Arguments during both appeals, which were heard together, focussed on the BC Supreme Court's 2010 decision in Milne v. Clarke. In Milne, the plaintiff sought to recover interest charged on a MRI invoice. The Court found that if the invoice giving rise to the interest charge could be assessed as an appropriate disbursement, then the interest itself could be recoverable as a disbursement. Further, the Court found that the interest charged flowed from the necessity of litigation.review
Toronto | March 26, 2013 | Posted in Court Decisions
On March 26, 2013, the first decision from the Financial Services Commission of Ontario concerning the Minor Injury Guidelines ("MIG") was released. In this decision, Arbitrator Wilson found that the insured was entitled to seek benefits beyond the MIG limit because "[w]hen the totality of his injuries is assessed, they come outside of the MIG." The arbitrator appears to narrowly interpret the application of the MIG by finding that the insured was not subject to the MIG because he had pre-existing conditions and suffered, in addition to the soft tissue injuries, psychological impairments as a result of the motor vehicle accident. Arbitrator Wilson felt that the insurer had failed to meet its onus of proving that the insured fell within the MIG and disregarded evidence to the contrary as to the severity of the insured's injuries. The decision instructs counsel that use of the MIG must be restricted. As Arbitrator Wilson wrote:
"The insurer is in effect mandated to make an early determination of an insured's entitlement to treatment beyond the MIG. In essence, because of the necessarily early stage of the claim when the MIG is applied, the determination must be an interim one, one that is open to review as more information becomes available.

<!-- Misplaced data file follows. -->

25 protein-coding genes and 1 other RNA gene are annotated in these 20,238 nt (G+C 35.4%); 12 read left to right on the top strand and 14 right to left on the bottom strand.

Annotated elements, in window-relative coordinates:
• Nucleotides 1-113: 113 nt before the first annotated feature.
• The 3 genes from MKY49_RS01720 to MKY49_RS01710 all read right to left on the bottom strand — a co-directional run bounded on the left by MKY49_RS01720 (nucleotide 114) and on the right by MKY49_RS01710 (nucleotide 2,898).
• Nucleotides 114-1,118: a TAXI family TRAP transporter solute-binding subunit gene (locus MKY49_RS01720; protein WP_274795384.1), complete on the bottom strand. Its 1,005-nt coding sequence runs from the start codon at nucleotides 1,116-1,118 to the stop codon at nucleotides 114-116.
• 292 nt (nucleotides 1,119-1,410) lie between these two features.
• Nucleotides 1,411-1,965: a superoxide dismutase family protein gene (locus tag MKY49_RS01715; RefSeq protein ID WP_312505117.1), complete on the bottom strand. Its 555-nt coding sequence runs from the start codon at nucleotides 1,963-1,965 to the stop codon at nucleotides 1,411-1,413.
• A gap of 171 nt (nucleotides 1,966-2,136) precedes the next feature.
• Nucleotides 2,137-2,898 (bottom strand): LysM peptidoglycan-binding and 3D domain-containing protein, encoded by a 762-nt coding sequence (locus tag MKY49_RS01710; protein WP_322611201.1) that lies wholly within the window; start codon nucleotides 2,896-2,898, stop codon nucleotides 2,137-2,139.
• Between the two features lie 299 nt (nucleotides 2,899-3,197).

What it is not is the "cookie-cutter" application of an expense limit in every case where there is a soft tissue injury present. Such does not respond either to the spirit of the accident benefits system or the policy enunciated in the Guideline of getting treatment to those in need early in the claims process." (emphasis added)review
New Brunswick | July 26, 2012 and October 18, 2012 | Posted in Court Decisions
On October 18, 2012, the Court of Appeal of New Brunswick released its decision in LeBlanc v. Doucet and permitted the plaintiff to recover interest on its litigation loans where the funds were spent on court approved disbursements. The plaintiff was of limited means and required a loan in order to advance his action. Prior to obtaining the litigation loans from a private lender, the plaintiff had attempted to obtain loans from financial institutions, but was denied because the litigation was perceived as too risky. The decision is seminal to individuals considering obtaining litigation loans to help them advance their litigation or otherwise face settling their litigation prematurely or even abandonment.review